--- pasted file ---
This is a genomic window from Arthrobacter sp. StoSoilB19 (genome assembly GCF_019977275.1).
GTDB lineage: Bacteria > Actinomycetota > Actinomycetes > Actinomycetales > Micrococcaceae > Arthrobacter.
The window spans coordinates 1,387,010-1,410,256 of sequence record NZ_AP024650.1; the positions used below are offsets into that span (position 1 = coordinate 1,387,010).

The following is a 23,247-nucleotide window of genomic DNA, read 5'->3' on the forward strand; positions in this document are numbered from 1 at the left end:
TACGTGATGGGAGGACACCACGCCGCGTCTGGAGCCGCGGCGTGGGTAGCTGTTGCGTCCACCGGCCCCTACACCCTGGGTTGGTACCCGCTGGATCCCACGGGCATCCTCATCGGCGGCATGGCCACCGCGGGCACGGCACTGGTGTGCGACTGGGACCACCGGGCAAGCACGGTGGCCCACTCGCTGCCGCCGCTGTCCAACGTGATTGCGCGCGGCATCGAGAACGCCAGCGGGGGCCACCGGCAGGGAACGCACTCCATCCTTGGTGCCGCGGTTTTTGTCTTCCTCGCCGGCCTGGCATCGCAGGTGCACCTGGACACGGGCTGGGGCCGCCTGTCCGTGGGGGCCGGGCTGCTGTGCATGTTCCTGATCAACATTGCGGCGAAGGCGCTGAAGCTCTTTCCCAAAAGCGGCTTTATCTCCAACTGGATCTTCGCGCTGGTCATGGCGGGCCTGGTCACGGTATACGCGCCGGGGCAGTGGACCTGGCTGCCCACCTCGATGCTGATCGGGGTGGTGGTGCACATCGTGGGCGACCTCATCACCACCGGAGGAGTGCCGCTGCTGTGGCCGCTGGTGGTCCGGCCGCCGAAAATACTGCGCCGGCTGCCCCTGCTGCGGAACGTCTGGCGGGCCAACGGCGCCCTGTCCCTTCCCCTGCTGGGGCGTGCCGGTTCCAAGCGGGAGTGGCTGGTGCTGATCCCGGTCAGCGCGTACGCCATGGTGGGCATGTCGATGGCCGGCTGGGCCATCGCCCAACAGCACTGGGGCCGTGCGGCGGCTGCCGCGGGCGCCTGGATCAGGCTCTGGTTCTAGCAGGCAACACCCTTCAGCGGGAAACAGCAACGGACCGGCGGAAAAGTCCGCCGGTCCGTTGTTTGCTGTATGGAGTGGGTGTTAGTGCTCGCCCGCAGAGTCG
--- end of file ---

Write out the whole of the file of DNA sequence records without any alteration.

This is a genomic window from Arthrobacter sp. StoSoilB19 (genome assembly GCF_019977275.1).
GTDB lineage: Bacteria > Actinomycetota > Actinomycetes > Actinomycetales > Micrococcaceae > Arthrobacter.
The window spans coordinates 1,387,010-1,410,256 of sequence record NZ_AP024650.1; the positions used below are offsets into that span (position 1 = coordinate 1,387,010).

The following is a 23,247-nucleotide window of genomic DNA, read 5'->3' on the forward strand; positions in this document are numbered from 1 at the left end:
TACGTGATGGGAGGACACCACGCCGCGTCTGGAGCCGCGGCGTGGGTAGCTGTTGCGTCCACCGGCCCCTACACCCTGGGTTGGTACCCGCTGGATCCCACGGGCATCCTCATCGGCGGCATGGCCACCGCGGGCACGGCACTGGTGTGCGACTGGGACCACCGGGCAAGCACGGTGGCCCACTCGCTGCCGCCGCTGTCCAACGTGATTGCGCGCGGCATCGAGAACGCCAGCGGGGGCCACCGGCAGGGAACGCACTCCATCCTTGGTGCCGCGGTTTTTGTCTTCCTCGCCGGCCTGGCATCGCAGGTGCACCTGGACACGGGCTGGGGCCGCCTGTCCGTGGGGGCCGGGCTGCTGTGCATGTTCCTGATCAACATTGCGGCGAAGGCGCTGAAGCTCTTTCCCAAAAGCGGCTTTATCTCCAACTGGATCTTCGCGCTGGTCATGGCGGGCCTGGTCACGGTATACGCGCCGGGGCAGTGGACCTGGCTGCCCACCTCGATGCTGATCGGGGTGGTGGTGCACATCGTGGGCGACCTCATCACCACCGGAGGAGTGCCGCTGCTGTGGCCGCTGGTGGTCCGGCCGCCGAAAATACTGCGCCGGCTGCCCCTGCTGCGGAACGTCTGGCGGGCCAACGGCGCCCTGTCCCTTCCCCTGCTGGGGCGTGCCGGTTCCAAGCGGGAGTGGCTGGTGCTGATCCCGGTCAGCGCGTACGCCATGGTGGGCATGTCGATGGCCGGCTGGGCCATCGCCCAACAGCACTGGGGCCGTGCGGCGGCTGCCGCGGGCGCCTGGATCAGGCTCTGGTTCTAGCAGGCAACACCCTTCAGCGGGAAACAGCAACGGACCGGCGGAAAAGTCCGCCGGTCCGTTGTTTGCTGTATGGAGTGGGTGTTAGTGCTCGCCCGCAGAGTCG